Scaling JavaScript Apps – Part I: File Structure

A multi-part look at how modern JavaScript development techniques and best practices are driving the Rich Internet Applications of tomorrow. Project structure, writing specifications, build processes, automated testing, templating and applying “separation of concerns” to the world of JavaScript are all to be covered. The IDE used will be Eclipse.

File structure.

Making folders, nesting directories, arranging files.

It’s certainly not the blockbuster blog opener I had intended. Household chores elicit higher levels of adrenaline. Yet — as a method of collecting thoughts and giving each piece of work meaning — getting it right can have far greater benefits than most realise. A well designed structure can deliver you right to where you need to be in an instant, while those poorly designed will have you spending hours each week in an infernal expand-collapse nightmare of your own making.

Where do we begin?

Folders stemming from the root are usually the first port of call. They provide an immediate overview into how both the app and the development process itself are deconstructed. Obviously this will vary based on the purpose, context and individual needs of the project, but the vanilla-flavoured tree remains essentially the same. With this in mind, let’s dive into the layout of the example JavaScript project we’ll be building upon through the course of this series.

  • /lib – external libraries, such as Underscore, Backbone and jQuery
  • /src – source files and templates – more details further on
  • /specs – specifications for automagically testing your source
  • /build – all tools and scripts required to lint, test and compile your project
  • /scripts – the end game – compiled JavaScript files for production use

Whether other types of resources such as stylesheets and images deserve their own root folder, or whether they are bundled together with JavaScript in the src directory is up to you. After learning more about the build process which brings the entire show together you should have a clear idea of what approach is better tailored for your team.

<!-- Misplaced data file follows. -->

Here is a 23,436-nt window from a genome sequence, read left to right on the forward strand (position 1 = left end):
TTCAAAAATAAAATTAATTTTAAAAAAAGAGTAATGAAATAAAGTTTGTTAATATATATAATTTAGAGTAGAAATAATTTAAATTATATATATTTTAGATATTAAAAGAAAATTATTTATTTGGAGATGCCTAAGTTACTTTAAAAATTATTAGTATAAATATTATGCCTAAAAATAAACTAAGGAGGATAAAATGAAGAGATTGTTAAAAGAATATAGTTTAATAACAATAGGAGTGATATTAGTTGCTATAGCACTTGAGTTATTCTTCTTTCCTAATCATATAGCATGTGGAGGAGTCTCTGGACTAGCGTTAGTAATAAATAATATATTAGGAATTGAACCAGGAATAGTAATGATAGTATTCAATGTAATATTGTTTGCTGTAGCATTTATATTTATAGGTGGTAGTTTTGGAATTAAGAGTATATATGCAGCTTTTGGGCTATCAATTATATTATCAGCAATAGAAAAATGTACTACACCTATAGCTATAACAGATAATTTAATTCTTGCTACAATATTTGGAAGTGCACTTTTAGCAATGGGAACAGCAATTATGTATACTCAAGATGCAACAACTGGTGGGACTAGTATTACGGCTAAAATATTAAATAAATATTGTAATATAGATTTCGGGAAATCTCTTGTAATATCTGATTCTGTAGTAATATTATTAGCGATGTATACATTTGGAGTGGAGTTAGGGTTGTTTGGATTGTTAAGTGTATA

Once libraries have been selected and the build process has been nailed, all of your sweet time will be spent navigating through the src and specs. This is where you should look at the app as a whole and begin drawing clearly defined lines around each component. The goal here is to conjure up a list of these modules, and sub-modules where necessary, to use when populating these directories. Aim to keep the number at any level of nesting below a comfortable maximum – if you’ve grouped more than ten folders together, try to plant them under another level of grouping. It’s always beneficial to keep in mind how you think the application will grow, so as to avoid excess file renaming and updates of path references later on.

Only leaf folder nodes will contain files, a la namespacing. You should always avoid placing files in a folder that already contains child folders – a folder should be dedicated to either grouping sub-folders, or holding the source files that make up a single building block, not both. The exception to this rule are folders that group resource types, such as JavaScript templates, stylesheets and images.

The specs folder should simply mirror the src – wherever you find a specifications file, you should be able to find the source file it tests sitting in an identical path within the source structure.

I’ll take this opportunity to give an example while shamelessly plugging tux, an open-source personal finance app I’m currently building. Beneath the source folder I’ve created a folder for each of the functions served – accounts, ledger, schedule, budget, reports, goals, and so forth. These parts are all underpinned by an additional core module and all split the templates out into a jst resource folder.

One potentially helpful feature in Eclipse when dealing with large file structures is Working Sets. Each defined set can group related resources, and when activated will display only those resources in the Project Explorer panel. This is a fantastic way of de-cluttering the explorer for when you know the work to be undertaken relates to just one or a few parts of the app.

So that’s enough of that. In the next part, we’ll take a look at writing the specifications that define each unit before any production code is written, and we’ll begin to look at how we can use a build process to neatly run these tests without leaving the editor.